How to Manage Pests

Pests in Gardens and Landscapes

Nutrient disorders

Deficient or excess minerals or nutrients cause foliage to discolor, fade, distort, or become spotted, sometimes in a characteristic pattern that can be recognized to identify the cause. Fewer leaves or flowers may be produced, and these may develop later than normal and remain undersized. More severe deficiency or toxicity can cause plant stunting or dieback.



Nutrient requirements and tolerance vary by plant, stage of growth, and environmental conditions. Soil tests can help identify nutrient-deficient or toxic soils, and adding nutrients to the soil in the form of fertilizer can solve some problems. However, many nutrient deficiencies occur despite adequate amounts of nutrients in the soil because soil conditions make it difficult for the plant to take up nutrients. Nutrient availability is highly influenced by type of soil, pH, salinity, and overwatering or underwatering. Excess concentrations of one nutrient can reduce the availability of other nutrients. Avoid nutrient disorders by preventing root disease development, providing good drainage, and using good practices during fertilization and irrigation. When correcting problems, also check pH and salinity levels as well.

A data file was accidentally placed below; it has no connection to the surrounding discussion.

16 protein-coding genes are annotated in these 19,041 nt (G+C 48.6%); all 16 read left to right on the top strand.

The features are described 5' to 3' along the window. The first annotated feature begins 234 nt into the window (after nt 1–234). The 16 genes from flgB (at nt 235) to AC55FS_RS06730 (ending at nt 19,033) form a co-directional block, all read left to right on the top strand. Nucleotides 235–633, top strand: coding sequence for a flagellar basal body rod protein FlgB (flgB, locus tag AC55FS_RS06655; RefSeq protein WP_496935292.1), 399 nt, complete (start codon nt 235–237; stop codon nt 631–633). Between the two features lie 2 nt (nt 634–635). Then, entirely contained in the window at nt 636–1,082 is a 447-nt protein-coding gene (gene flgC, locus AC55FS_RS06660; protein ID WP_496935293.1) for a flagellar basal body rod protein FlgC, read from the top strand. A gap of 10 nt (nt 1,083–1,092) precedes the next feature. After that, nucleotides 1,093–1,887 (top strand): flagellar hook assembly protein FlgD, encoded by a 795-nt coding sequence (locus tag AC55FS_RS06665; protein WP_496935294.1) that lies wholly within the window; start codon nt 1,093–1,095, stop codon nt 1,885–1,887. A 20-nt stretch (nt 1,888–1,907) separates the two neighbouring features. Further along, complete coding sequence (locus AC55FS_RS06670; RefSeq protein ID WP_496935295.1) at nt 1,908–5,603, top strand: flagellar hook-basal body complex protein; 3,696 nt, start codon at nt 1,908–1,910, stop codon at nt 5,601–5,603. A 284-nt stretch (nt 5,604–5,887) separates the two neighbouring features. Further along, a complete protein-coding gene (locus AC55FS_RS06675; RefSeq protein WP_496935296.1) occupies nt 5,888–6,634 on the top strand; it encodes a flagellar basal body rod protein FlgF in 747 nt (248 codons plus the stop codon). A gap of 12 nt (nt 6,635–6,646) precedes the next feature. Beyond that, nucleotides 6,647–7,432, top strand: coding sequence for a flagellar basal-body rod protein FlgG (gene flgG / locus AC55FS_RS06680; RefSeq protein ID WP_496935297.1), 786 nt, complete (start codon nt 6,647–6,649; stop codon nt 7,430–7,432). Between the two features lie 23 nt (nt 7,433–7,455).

Nutritional disorder in snapdragon
Nutritional disorder in snapdragon

Statewide IPM Program, Agriculture and Natural Resources, University of California
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